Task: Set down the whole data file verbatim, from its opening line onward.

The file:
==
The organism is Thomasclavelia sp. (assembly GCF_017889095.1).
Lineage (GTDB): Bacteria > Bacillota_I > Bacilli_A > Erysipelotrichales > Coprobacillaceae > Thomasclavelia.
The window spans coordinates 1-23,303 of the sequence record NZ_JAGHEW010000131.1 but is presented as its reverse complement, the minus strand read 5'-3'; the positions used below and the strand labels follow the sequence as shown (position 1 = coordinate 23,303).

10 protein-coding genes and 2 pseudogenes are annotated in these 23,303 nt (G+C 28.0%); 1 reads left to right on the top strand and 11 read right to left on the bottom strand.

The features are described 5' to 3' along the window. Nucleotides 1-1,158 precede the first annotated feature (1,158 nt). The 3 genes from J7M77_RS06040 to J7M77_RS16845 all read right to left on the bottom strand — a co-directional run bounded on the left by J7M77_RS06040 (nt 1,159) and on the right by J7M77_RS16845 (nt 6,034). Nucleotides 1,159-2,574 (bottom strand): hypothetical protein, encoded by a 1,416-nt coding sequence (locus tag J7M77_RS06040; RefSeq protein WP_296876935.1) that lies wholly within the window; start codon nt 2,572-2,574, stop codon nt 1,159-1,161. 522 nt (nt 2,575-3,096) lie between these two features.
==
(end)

The organism is Thomasclavelia sp. (assembly GCF_017889095.1).
Lineage (GTDB): Bacteria > Bacillota_I > Bacilli_A > Erysipelotrichales > Coprobacillaceae > Thomasclavelia.
The window spans coordinates 1-23,303 of the sequence record NZ_JAGHEW010000131.1 but is presented as its reverse complement, the minus strand read 5'-3'; the positions used below and the strand labels follow the sequence as shown (position 1 = coordinate 23,303).

10 protein-coding genes and 2 pseudogenes are annotated in these 23,303 nt (G+C 28.0%); 1 reads left to right on the top strand and 11 read right to left on the bottom strand.

The features are described 5' to 3' along the window. Nucleotides 1-1,158 precede the first annotated feature (1,158 nt). The 3 genes from J7M77_RS06040 to J7M77_RS16845 all read right to left on the bottom strand — a co-directional run bounded on the left by J7M77_RS06040 (nt 1,159) and on the right by J7M77_RS16845 (nt 6,034). Nucleotides 1,159-2,574 (bottom strand): hypothetical protein, encoded by a 1,416-nt coding sequence (locus tag J7M77_RS06040; RefSeq protein WP_296876935.1) that lies wholly within the window; start codon nt 2,572-2,574, stop codon nt 1,159-1,161. 522 nt (nt 2,575-3,096) lie between these two features.